What is the monkeypox virus?
Monkeypox virus is an orthopoxvirus that is a part of the same family that causes smallpox. An infected individual may commonly transmit the monkeypox virus by close contact with another person. There are two types of the monkeypox virus, the Congo Basin and the West African. The West African type is causing infections in the U.S.
Is the monkeypox virus the same as the herpes virus or chicken pox?
No. The monkeypox virus is a different viral infection. Individuals are not protected from the monkeypox virus if they have received immunizations for chicken pox or herpes.
What are the symptoms of the monkeypox virus?
Those infected with the monkeypox virus typically develop a pustular rash. The rash can be located in several areas across the body and typically resolves within four weeks. Before the rash appears, individuals may develop symptoms within 7–14 days. Monkeypox virus symptoms include:
- Body aches.
- Muscle aches.
- Swollen lymph nodes.
How does the monkeypox virus spread?
Close, personal and skin-to-skin contact can spread the monkeypox virus. It can also be transmitted through sexual contact or bodily fluids and by sharing or touching objects an infected individual has used. Practicing good hand hygiene helps to prevent the spread of the monkeypox virus and other infections.
What is my risk of contracting the monkeypox virus at work?
Most employees at ASU are at low risk for acquiring the monkeypox virus in their working environment. Routine activities in classrooms, conference rooms and offices are considered low risk. Higher risk locations include athletic facilities, gyms, health care settings and areas where individuals are in close contact with potentially infected persons for extended periods.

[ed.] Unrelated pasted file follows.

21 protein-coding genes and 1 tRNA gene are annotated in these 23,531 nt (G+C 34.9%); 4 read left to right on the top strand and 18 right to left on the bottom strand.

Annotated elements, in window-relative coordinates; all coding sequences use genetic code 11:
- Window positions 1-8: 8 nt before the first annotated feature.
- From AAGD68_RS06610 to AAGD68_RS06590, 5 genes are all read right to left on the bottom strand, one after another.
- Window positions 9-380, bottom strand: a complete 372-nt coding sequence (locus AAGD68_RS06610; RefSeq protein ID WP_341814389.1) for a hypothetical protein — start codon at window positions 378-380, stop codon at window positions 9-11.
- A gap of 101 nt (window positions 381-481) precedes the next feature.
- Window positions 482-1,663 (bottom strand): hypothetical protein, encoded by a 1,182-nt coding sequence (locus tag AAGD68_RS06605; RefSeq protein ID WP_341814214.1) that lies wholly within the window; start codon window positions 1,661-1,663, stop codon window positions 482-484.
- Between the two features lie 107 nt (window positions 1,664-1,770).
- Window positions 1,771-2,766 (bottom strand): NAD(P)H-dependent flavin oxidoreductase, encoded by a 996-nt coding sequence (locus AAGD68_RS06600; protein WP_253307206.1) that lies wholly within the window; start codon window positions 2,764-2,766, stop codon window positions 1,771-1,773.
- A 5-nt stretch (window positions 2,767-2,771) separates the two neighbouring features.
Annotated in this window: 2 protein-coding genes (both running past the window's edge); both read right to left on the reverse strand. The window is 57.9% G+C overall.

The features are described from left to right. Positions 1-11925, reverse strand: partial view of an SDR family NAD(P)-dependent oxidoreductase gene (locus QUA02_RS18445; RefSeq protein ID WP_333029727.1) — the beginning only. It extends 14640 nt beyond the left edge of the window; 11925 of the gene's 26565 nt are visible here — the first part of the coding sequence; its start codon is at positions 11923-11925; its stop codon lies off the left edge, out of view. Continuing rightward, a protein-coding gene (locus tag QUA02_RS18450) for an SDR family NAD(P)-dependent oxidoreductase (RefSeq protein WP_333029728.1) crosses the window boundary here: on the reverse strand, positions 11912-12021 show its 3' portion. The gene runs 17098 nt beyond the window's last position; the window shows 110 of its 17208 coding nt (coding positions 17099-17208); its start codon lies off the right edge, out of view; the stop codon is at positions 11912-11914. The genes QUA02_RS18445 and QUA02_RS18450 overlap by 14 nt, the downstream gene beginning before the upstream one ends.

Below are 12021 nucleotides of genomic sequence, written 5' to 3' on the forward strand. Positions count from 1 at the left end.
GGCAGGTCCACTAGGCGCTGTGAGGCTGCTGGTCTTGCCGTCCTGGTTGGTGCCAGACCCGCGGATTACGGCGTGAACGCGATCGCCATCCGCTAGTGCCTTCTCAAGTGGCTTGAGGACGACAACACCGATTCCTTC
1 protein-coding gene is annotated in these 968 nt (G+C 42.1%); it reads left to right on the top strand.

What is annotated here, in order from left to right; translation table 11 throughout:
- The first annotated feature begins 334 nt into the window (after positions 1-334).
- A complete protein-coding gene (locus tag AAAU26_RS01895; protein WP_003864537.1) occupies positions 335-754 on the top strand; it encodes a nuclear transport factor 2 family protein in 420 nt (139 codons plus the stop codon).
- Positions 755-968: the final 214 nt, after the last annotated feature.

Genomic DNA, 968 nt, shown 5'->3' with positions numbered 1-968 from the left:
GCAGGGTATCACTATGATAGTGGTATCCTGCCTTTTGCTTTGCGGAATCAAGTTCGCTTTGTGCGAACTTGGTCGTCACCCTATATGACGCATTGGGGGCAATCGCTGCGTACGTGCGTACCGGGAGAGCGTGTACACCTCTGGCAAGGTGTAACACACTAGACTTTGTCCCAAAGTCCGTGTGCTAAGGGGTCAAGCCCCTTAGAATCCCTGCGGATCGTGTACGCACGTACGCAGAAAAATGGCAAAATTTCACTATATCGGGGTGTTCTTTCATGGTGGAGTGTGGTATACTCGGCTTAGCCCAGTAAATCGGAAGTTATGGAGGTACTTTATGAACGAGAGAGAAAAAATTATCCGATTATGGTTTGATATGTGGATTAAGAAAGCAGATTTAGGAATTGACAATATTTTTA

Routine handling of laundry and garbage using gloves is a low-risk activity. There are specific guidelines for handling materials from spaces with individuals who have tested positive for the monkeypox virus.
In general, the use of gloves and practicing good hand hygiene is adequate.
If you believe you are at high risk of contracting the monkeypox virus at work, please email EHS or call 480-965-1823 to discuss risk mitigation strategies.
Are restrooms at work at high risk for contracting the monkeypox virus?
No. Given the low rate of infections, shared spaces, including restrooms, are low risk.
Where can I get tested for the monkeypox virus?
Currently, testing for the monkeypox virus is only available through a health care provider. For students, ASU Health Services offers testing for the monkeypox virus. ASU employees should contact their primary health care provider to get tested for the monkeypox virus. Students and employees may also test for the monkeypox virus through the local health department.
What is the treatment for the monkeypox virus?
Many infections clear within 2–4 weeks without requiring medications. Physicians may use antiviral drugs to treat a person infected with the monkeypox virus. Infected individuals should discuss treatment options with a health care provider.
Can I get a vaccine for the monkeypox virus?
Currently, monkeypox virus vaccines are only available through state or county health departments. Anyone in Maricopa County interested in receiving a vaccine for the monkeypox virus should complete the vaccine interest form.
What steps is ASU taking to prevent the spread of the monkeypox virus?
ASU uses disinfectants that are effective against the monkeypox virus. Routine cleaning and disinfection of common areas are performed on campus. Areas with a higher potential for transmission will be cleaned and disinfected per CDC recommendations.
Are counseling or mental-health services available?
Students are able to seek mental-health services from Educational Outreach Student Services and employees are encouraged to reach out to Employee Assistance and Wellness for assistance.
What steps should I take if I contract the monkeypox virus?
If you are sick with monkeypox, please follow CDC guidance.
Where can I get additional information on monkeypox?
The Centers for Disease Control and Prevention, Maricopa County Department of Public Health, LA Department of Health and the DC Health Department have monkeypox virus dashboards that include the number of cases and are updated daily.